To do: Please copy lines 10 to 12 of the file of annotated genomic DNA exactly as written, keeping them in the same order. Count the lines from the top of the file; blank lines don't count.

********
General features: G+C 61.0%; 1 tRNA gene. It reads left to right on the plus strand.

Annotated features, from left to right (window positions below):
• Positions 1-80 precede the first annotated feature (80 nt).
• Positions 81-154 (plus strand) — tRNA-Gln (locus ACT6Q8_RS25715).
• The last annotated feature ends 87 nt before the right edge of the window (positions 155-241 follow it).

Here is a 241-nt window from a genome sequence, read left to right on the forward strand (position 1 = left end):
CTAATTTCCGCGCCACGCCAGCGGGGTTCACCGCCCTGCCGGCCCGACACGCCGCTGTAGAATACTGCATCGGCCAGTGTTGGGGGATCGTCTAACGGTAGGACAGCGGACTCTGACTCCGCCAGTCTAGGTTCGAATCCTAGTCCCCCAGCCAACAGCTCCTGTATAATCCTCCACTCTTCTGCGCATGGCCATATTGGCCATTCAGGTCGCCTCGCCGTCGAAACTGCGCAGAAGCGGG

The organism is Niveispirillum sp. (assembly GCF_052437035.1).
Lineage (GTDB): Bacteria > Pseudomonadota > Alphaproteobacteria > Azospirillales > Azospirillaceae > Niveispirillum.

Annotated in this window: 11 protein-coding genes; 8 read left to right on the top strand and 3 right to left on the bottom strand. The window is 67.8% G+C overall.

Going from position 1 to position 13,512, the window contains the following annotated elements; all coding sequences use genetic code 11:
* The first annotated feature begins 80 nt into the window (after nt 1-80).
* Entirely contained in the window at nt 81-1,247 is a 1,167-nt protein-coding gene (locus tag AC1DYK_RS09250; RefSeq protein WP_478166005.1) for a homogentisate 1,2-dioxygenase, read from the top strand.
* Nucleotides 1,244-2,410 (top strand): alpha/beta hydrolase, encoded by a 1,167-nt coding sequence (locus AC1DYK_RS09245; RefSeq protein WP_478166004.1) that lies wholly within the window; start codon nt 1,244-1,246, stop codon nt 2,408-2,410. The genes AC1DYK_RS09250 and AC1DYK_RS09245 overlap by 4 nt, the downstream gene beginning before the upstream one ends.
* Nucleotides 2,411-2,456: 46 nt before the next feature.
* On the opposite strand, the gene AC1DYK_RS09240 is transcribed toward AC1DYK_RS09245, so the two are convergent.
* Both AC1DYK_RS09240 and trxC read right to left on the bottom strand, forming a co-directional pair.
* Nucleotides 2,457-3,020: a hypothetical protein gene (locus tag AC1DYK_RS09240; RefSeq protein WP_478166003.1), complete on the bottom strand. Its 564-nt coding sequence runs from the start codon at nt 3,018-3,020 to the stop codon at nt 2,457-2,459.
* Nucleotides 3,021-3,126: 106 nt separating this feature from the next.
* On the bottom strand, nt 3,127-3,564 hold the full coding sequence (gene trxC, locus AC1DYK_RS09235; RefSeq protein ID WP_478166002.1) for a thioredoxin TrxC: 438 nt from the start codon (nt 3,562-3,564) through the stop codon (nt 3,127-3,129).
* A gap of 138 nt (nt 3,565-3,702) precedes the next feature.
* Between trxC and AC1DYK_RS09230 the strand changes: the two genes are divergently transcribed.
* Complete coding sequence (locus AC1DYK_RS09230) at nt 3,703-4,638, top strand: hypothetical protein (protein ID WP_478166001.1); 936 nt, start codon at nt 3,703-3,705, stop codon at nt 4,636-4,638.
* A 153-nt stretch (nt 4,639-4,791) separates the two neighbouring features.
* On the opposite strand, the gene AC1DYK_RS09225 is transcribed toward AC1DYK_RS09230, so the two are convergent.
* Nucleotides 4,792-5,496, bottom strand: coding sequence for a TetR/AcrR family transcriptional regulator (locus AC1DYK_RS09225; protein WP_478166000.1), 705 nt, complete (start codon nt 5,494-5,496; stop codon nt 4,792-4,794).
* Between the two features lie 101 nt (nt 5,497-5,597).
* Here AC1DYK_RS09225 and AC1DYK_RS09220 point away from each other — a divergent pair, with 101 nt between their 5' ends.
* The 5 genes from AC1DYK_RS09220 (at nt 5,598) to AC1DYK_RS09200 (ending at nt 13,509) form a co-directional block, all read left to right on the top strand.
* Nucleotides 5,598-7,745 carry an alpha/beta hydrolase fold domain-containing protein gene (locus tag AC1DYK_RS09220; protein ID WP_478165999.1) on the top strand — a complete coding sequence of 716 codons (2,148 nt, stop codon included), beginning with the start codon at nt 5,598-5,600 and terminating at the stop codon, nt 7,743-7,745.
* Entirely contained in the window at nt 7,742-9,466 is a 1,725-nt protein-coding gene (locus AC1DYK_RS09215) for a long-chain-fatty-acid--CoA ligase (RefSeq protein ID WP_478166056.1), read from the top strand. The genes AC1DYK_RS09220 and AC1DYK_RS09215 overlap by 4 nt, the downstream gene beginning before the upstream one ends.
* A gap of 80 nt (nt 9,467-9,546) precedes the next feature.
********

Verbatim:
Annotated in this window: 11 protein-coding genes; 8 read left to right on the top strand and 3 right to left on the bottom strand. The window is 67.8% G+C overall.

Going from position 1 to position 13,512, the window contains the following annotated elements; all coding sequences use genetic code 11:
* The first annotated feature begins 80 nt into the window (after nt 1-80).